Enhancing the efficiency of Estonia’s e-services
Ministry of Economics Affairs and Communications
PwC mapped and analysed the business processes of 20 existing e-services from 9 public sector institutions. Recognising the areas for improvement, new e-services were introduced.
Ninety-nine percent of Estonia’s public services are available online. The digital society started investing in IT solutions, beginning with e-Governance, in 1997. Today, citizens can vote online, file their taxes in just 3-5 minutes and the efficiency of security services has increased.
In 2014, Estonia’s Ministry of Economic Affairs and Communications recognised a gap in their services. With no standardized process for developing new e-services, citizens were met with varying qualities of service and redundant, complicated business processes.
PwC and partner Trinidad Consulting worked with Estonia’s Ministry of Economic Affairs and Communications to implement a proof-of-concept pilot project. The project was two-fold: to increase the quality of business processes of the existing services and to plan efficient and user-friendly new services. The Ministry’s priority was to train the officials in charge of the e-services development on service design and IT analysis, helping the State to become a better planner, smarter customer and dependable partner for consultants and IT developers.
Using an As Is analysis approach, PwC mapped and analysed the business processes of 20 existing e-services from nine public sector institutions. During this stage, Chief Digital Officer Janek Rozov said, “it has become evident that there is no fixed role within institutions that would have the responsibility to administer information about services”.
Recognising the areas for improvement, new e-services were introduced. The implementation of the new user-centered programs focused on training service owners to evaluate, improve and create more efficient e-services. Participants were trained in modern and freeware tools and methodologies for designing future services.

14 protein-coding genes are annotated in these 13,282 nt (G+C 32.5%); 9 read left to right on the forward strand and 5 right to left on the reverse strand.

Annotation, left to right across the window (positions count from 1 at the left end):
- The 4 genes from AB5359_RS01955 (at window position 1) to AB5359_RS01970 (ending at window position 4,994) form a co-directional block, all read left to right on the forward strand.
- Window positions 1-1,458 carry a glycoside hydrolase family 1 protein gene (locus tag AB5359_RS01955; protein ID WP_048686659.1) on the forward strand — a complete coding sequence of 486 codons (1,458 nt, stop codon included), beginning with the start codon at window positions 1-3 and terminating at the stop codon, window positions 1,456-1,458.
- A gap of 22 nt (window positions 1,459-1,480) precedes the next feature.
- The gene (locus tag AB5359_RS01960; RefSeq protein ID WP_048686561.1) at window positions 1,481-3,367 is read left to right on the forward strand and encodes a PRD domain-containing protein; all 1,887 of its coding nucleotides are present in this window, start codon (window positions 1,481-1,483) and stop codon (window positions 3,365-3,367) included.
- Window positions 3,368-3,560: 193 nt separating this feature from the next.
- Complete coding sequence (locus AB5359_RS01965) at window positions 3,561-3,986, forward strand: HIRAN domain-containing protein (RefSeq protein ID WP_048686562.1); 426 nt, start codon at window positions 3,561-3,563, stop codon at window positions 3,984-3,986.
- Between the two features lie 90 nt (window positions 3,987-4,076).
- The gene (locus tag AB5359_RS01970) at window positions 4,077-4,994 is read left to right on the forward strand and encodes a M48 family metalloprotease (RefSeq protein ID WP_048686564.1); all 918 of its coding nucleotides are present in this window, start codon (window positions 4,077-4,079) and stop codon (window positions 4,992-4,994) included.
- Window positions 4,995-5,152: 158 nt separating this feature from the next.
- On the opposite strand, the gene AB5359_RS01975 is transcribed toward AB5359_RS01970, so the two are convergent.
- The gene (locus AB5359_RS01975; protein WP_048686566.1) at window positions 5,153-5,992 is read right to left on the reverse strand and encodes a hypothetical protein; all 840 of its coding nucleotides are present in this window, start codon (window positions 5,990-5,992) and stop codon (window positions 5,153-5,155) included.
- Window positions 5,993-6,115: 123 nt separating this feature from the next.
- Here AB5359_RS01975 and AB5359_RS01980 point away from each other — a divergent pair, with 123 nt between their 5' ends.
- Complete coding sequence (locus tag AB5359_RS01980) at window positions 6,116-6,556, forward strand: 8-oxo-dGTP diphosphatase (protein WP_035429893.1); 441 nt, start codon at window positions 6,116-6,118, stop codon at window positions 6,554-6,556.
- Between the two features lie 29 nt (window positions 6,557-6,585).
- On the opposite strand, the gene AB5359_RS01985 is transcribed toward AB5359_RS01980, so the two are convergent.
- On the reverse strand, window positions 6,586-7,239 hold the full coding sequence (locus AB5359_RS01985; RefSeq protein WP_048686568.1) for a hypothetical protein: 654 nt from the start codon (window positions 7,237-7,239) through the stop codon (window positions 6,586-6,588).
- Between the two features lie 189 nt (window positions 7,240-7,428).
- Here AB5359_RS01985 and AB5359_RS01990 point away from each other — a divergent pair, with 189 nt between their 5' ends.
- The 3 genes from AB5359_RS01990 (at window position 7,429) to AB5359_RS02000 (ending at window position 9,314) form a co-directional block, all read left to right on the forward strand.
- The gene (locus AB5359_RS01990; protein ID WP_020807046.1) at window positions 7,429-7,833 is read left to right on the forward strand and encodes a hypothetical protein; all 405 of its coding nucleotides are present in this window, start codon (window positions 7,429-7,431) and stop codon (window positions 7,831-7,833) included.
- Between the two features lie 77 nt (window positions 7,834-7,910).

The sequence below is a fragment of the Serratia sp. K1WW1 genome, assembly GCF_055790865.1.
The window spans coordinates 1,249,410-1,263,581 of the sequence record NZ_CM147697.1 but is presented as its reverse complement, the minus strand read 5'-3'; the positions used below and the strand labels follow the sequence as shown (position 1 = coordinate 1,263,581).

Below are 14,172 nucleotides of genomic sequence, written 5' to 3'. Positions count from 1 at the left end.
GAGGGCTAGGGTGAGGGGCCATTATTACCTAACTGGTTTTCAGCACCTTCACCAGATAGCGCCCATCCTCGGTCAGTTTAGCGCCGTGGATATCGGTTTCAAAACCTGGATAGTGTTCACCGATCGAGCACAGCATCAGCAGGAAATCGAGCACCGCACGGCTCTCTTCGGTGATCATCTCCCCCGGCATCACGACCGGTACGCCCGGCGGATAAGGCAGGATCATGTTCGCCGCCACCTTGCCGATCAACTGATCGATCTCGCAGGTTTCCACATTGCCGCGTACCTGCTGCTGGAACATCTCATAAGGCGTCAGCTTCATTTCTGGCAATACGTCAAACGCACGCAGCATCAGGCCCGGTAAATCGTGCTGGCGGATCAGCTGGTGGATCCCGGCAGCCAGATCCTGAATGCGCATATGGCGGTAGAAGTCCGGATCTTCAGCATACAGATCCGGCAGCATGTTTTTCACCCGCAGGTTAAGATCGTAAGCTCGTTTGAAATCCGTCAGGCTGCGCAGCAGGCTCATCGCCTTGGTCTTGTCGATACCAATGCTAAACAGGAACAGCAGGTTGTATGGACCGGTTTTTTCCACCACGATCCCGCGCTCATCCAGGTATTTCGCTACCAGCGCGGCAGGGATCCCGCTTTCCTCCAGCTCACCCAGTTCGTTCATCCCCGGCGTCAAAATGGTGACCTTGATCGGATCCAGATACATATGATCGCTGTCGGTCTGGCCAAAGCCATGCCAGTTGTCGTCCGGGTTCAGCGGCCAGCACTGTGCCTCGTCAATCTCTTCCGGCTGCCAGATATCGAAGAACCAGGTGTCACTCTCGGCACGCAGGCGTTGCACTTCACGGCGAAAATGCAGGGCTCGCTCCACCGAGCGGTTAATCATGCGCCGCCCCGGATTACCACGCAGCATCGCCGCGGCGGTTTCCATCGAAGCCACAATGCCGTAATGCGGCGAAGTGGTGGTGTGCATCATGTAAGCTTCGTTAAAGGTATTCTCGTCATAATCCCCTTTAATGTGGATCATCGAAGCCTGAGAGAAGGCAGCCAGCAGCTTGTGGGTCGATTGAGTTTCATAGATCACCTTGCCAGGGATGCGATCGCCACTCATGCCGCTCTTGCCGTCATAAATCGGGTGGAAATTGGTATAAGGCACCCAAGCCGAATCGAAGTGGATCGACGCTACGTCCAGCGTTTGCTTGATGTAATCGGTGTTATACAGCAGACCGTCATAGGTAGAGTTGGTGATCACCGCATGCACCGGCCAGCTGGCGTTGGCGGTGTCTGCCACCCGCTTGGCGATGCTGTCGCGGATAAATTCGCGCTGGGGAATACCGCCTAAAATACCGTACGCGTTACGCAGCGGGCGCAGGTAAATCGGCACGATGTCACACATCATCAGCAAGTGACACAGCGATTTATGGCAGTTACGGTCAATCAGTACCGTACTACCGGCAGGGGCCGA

Based on their experience, Estonia can offer advice to other governments and institutions. “The coordination role in the development of user friendly services has to be established centrally. Before IT development, an As Is and To Be analysis of the business processes and services has to be done. Supporting regulation has to be in place,” said Mr. Rozov.
"The goal of this project was to increase the quality of business processes of the existing public services and help with planning new customer-friendly services. The State lacked an accurate overview of where, what kind and at what level and quality services the state and local agencies offer and what channels were used in order to provide services.”
The project emphasised the need for standardised processes in order to improve efficiency. As a result, services were merged and processes for businesses were streamlined. For example, more than 3,000 companies can now file their data in their company portal, instead of separately inputting it into a government information system. And a building permit can now be obtained via one unique process, as opposed to the former five services.
The project brought awareness of the similarities across the sector, and allows for more collaboration and less redundancy. There was a presumption that most e-service authorities were experienced in service design and development, but the project proved otherwise.
Citizens and administration services both benefited from this project. The new implementations save time, money and complication.
Partner, Baltic Advisory Leader, PwC Estonia
Consulting Director, PwC Estonia